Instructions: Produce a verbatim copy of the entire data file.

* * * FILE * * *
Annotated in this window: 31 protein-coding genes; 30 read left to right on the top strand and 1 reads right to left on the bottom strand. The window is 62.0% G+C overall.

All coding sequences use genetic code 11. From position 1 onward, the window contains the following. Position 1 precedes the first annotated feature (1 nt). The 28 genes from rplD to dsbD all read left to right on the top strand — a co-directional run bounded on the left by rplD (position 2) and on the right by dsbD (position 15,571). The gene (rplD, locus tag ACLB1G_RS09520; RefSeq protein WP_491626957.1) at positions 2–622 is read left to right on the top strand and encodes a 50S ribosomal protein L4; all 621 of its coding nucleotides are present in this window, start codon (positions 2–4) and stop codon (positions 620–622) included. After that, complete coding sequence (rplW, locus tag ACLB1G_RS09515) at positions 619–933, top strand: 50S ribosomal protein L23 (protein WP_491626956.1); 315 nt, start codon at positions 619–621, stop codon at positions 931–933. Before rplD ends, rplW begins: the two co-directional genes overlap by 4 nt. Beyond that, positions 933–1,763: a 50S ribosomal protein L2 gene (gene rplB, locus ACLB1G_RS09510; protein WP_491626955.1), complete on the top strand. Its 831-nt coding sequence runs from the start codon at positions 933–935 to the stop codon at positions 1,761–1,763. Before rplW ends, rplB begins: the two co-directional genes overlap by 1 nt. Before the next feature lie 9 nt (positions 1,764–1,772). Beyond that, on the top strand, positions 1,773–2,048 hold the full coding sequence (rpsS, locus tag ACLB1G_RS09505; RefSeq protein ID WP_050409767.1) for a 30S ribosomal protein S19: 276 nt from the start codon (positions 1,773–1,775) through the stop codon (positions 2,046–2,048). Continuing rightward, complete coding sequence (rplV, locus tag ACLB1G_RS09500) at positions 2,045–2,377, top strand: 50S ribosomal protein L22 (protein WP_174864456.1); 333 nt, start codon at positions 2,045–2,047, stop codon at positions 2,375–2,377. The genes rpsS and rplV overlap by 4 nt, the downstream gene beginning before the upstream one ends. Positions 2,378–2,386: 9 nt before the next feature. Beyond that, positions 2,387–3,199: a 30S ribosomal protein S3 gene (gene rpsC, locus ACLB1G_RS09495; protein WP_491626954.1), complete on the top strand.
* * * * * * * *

Annotated in this window: 31 protein-coding genes; 30 read left to right on the top strand and 1 reads right to left on the bottom strand. The window is 62.0% G+C overall.

All coding sequences use genetic code 11. From position 1 onward, the window contains the following. Position 1 precedes the first annotated feature (1 nt). The 28 genes from rplD to dsbD all read left to right on the top strand — a co-directional run bounded on the left by rplD (position 2) and on the right by dsbD (position 15,571). The gene (rplD, locus tag ACLB1G_RS09520; RefSeq protein WP_491626957.1) at positions 2–622 is read left to right on the top strand and encodes a 50S ribosomal protein L4; all 621 of its coding nucleotides are present in this window, start codon (positions 2–4) and stop codon (positions 620–622) included. After that, complete coding sequence (rplW, locus tag ACLB1G_RS09515) at positions 619–933, top strand: 50S ribosomal protein L23 (protein WP_491626956.1); 315 nt, start codon at positions 619–621, stop codon at positions 931–933. Before rplD ends, rplW begins: the two co-directional genes overlap by 4 nt. Beyond that, positions 933–1,763: a 50S ribosomal protein L2 gene (gene rplB, locus ACLB1G_RS09510; protein WP_491626955.1), complete on the top strand. Its 831-nt coding sequence runs from the start codon at positions 933–935 to the stop codon at positions 1,761–1,763. Before rplW ends, rplB begins: the two co-directional genes overlap by 1 nt. Before the next feature lie 9 nt (positions 1,764–1,772). Beyond that, on the top strand, positions 1,773–2,048 hold the full coding sequence (rpsS, locus tag ACLB1G_RS09505; RefSeq protein ID WP_050409767.1) for a 30S ribosomal protein S19: 276 nt from the start codon (positions 1,773–1,775) through the stop codon (positions 2,046–2,048). Continuing rightward, complete coding sequence (rplV, locus tag ACLB1G_RS09500) at positions 2,045–2,377, top strand: 50S ribosomal protein L22 (protein WP_174864456.1); 333 nt, start codon at positions 2,045–2,047, stop codon at positions 2,375–2,377. The genes rpsS and rplV overlap by 4 nt, the downstream gene beginning before the upstream one ends. Positions 2,378–2,386: 9 nt before the next feature. Beyond that, positions 2,387–3,199: a 30S ribosomal protein S3 gene (gene rpsC, locus ACLB1G_RS09495; protein WP_491626954.1), complete on the top strand.